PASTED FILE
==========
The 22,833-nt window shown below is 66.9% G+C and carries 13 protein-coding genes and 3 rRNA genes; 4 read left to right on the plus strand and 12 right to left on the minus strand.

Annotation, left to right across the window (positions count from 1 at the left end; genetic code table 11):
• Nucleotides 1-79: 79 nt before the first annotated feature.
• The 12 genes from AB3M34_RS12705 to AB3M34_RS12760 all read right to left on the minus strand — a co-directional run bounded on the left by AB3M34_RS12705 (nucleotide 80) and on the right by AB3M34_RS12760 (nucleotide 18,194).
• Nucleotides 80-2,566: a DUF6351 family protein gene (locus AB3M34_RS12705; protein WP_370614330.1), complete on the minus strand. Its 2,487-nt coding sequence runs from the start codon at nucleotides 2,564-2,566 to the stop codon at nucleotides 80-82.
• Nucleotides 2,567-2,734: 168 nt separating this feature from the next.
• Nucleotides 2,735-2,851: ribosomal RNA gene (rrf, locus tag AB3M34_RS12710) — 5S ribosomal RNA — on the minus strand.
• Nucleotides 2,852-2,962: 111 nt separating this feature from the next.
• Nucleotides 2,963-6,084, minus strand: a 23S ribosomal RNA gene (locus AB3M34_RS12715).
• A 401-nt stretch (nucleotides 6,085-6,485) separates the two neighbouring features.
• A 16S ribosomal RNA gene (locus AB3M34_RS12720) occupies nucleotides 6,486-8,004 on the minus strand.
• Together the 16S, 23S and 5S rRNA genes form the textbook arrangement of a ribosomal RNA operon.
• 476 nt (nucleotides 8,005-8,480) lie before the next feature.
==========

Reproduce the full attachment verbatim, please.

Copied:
The 22,833-nt window shown below is 66.9% G+C and carries 13 protein-coding genes and 3 rRNA genes; 4 read left to right on the plus strand and 12 right to left on the minus strand.

Annotation, left to right across the window (positions count from 1 at the left end; genetic code table 11):
• Nucleotides 1-79: 79 nt before the first annotated feature.
• The 12 genes from AB3M34_RS12705 to AB3M34_RS12760 all read right to left on the minus strand — a co-directional run bounded on the left by AB3M34_RS12705 (nucleotide 80) and on the right by AB3M34_RS12760 (nucleotide 18,194).
• Nucleotides 80-2,566: a DUF6351 family protein gene (locus AB3M34_RS12705; protein WP_370614330.1), complete on the minus strand. Its 2,487-nt coding sequence runs from the start codon at nucleotides 2,564-2,566 to the stop codon at nucleotides 80-82.
• Nucleotides 2,567-2,734: 168 nt separating this feature from the next.
• Nucleotides 2,735-2,851: ribosomal RNA gene (rrf, locus tag AB3M34_RS12710) — 5S ribosomal RNA — on the minus strand.
• Nucleotides 2,852-2,962: 111 nt separating this feature from the next.
• Nucleotides 2,963-6,084, minus strand: a 23S ribosomal RNA gene (locus AB3M34_RS12715).
• A 401-nt stretch (nucleotides 6,085-6,485) separates the two neighbouring features.
• A 16S ribosomal RNA gene (locus AB3M34_RS12720) occupies nucleotides 6,486-8,004 on the minus strand.
• Together the 16S, 23S and 5S rRNA genes form the textbook arrangement of a ribosomal RNA operon.
• 476 nt (nucleotides 8,005-8,480) lie before the next feature.